If we take a closer look at Palmyra’s weather, you’ll note distinct seasons that should guide your travel planning when visiting Palmyra. The desert climate of Palmyra offers warm temperatures throughout the year, interspersed with occasional rain and typically cooler winters. 

But the headline here is, travel between March and May. These are the spring months that offer comfortable weather for exploring the majestic ruins and other tourist attractions during the daytime. The desert isn’t scorching during these months, and the skies are clear, offering spectacular views both day and night. Alternatively, consider visiting Palmyra between September and November for similar weather conditions.

However, If you decide visiting Palmyra in the Summer Months, you’ll be greeted with incredible heat and humidity. Most travel agencies will be ready for that and will schedule your trip during the early morning, to avoid getting a heat stroke (Thank you, Golden Team, for taking the best care of us).

How can I reach Palmyra, Syria in 2024?

Due to the country’s complexity, it’s required to organize your journey through a licensed travel agency. They are experienced in dealing with the logistics of the trip and can ensure you move through this stunning land safely and efficiently. 

The best option for me is Golden Team Syria, a leading travel agency famous for its reliability and experience. They are best known for their thorough work in ensuring all travel details are just right. I cannot say enough good things about them. They had everything ready for us before even going there and they provided us with the best guide and driver.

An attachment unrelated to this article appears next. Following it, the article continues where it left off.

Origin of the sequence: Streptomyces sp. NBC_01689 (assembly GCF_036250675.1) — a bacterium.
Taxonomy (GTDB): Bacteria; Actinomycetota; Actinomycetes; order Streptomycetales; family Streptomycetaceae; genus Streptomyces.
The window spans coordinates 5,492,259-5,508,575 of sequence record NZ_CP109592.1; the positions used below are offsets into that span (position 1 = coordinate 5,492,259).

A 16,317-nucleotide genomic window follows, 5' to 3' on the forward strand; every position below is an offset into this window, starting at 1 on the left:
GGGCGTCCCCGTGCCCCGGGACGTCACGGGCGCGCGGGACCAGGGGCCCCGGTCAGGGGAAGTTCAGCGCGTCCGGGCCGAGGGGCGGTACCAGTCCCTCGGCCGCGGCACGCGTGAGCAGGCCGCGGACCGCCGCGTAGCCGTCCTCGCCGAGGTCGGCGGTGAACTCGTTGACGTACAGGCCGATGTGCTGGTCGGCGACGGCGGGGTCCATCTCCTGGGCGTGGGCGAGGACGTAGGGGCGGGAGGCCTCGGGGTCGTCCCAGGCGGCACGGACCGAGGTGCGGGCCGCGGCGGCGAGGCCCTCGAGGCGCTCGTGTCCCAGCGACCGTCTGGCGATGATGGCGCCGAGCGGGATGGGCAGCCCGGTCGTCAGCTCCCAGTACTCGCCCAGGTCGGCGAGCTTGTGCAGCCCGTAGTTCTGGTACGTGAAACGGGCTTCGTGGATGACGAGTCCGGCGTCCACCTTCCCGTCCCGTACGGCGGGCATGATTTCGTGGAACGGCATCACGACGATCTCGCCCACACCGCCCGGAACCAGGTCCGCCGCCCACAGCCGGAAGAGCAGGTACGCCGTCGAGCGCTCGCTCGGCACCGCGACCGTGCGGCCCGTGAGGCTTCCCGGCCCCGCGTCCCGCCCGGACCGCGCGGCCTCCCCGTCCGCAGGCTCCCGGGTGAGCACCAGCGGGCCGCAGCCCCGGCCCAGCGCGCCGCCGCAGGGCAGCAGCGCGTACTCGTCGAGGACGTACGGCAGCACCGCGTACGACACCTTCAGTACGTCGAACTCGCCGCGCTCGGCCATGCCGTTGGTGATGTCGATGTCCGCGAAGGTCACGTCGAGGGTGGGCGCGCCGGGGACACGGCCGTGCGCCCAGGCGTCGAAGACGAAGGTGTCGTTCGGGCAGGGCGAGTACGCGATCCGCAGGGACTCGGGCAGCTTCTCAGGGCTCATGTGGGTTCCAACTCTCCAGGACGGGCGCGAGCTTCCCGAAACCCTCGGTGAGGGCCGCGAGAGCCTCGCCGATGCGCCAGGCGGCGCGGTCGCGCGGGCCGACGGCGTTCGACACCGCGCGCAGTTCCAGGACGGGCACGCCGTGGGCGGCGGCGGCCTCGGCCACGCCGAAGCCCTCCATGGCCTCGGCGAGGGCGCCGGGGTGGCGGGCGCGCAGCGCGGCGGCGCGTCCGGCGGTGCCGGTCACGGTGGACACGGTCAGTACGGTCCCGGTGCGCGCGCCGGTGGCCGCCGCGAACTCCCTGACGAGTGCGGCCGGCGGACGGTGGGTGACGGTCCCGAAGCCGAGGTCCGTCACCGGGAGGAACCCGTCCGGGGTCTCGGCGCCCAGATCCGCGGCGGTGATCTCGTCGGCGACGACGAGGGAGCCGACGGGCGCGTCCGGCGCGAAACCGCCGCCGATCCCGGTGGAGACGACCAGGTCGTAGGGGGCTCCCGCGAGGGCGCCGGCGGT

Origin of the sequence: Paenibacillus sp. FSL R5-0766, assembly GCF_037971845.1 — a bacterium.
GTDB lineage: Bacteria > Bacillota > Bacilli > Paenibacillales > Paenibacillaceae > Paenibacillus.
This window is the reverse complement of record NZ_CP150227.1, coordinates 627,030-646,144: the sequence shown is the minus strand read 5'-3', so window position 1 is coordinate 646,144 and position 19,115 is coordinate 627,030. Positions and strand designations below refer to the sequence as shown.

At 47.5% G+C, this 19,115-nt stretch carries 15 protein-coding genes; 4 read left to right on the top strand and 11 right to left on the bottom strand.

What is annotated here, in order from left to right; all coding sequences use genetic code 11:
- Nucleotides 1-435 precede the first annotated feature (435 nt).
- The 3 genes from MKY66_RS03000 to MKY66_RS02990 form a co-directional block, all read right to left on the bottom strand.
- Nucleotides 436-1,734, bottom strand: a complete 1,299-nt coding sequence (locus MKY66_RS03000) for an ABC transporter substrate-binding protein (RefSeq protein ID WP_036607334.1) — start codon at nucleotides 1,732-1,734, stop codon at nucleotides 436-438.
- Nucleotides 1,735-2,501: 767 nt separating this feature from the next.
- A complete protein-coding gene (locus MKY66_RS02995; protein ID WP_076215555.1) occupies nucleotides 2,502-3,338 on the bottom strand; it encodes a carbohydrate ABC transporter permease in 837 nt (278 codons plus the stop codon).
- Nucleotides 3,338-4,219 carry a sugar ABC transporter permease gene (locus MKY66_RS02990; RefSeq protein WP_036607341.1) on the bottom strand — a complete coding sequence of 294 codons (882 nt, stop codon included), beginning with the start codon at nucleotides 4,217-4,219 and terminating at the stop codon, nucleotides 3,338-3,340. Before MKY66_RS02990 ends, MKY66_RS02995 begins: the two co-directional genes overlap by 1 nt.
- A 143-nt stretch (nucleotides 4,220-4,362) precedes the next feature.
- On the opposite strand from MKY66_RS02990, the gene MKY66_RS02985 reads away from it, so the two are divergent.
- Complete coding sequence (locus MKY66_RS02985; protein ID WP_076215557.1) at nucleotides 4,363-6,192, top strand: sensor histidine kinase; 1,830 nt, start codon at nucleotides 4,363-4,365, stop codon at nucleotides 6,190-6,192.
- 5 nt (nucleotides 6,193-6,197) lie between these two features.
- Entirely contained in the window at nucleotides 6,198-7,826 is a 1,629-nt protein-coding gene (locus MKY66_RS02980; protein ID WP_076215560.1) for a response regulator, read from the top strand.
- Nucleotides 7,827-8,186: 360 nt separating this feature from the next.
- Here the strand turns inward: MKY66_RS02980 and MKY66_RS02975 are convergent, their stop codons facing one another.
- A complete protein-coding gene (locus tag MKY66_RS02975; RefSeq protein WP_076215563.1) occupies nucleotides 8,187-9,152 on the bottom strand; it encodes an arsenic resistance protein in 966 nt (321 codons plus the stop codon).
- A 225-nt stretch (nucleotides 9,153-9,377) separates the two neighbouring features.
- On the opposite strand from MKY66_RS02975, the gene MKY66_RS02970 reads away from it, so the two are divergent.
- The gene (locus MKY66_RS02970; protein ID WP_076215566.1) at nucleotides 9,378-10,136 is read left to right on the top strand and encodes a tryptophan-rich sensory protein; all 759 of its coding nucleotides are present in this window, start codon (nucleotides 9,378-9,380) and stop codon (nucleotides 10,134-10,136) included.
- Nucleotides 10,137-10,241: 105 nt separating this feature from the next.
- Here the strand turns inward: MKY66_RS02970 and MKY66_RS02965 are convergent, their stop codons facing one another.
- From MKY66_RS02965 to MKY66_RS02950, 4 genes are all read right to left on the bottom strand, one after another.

It’s important to note that your communion to visiting Palmyra will be on the road. You will indeed experience the scenic desert landscapes Syria is famed for along your drive. But be prepared – the road will have multiple checkpoints.

This is a standard security measure to ensure local peace and safety for anyone visiting Palmyra, which although might seem intimidating at first, they are typically good-natured and routine. There will be more checkpoints that you might see in other places in the country, but you’ll get used to it.

And the bureaucracy? Don’t worry. Your chosen travel agency will arrange all the necessary permits for you. These permissions are crucial for a smooth passage through the numerous checkpoints. Remember, it’s part of the adventure to this historical and truly unique site. 

Your expedition to Palmyra will be a worthwhile, enchanting, and educational experience, despite the distinctness of the travel process.

What Accommodation options are Available in Palmyra?

Given the current state of the city, it’s important for you to know that Palmyra does not offer feasible options for overnight accommodations. But fear not! This enchanting ancient city can still be experienced as a day trip. 

Most agencies choose to base their tourists in Homs, a city rich with culture and history and just a couple of hours’ drive from Palmyra. From here, you will venture out on a day trip visiting Palmyra, before retreating back to the comfort and amenities that Homs has to offer. 

This arrangement not only ensures your comfort and safety but also presents you with an opportunity to explore two remarkable Syrian cities within a single journey. So worry not, the precincts of Palmyra can still be tread and its stories heard, even if the sun sets elsewhere.

The Best Things to Do When Visiting Palmyra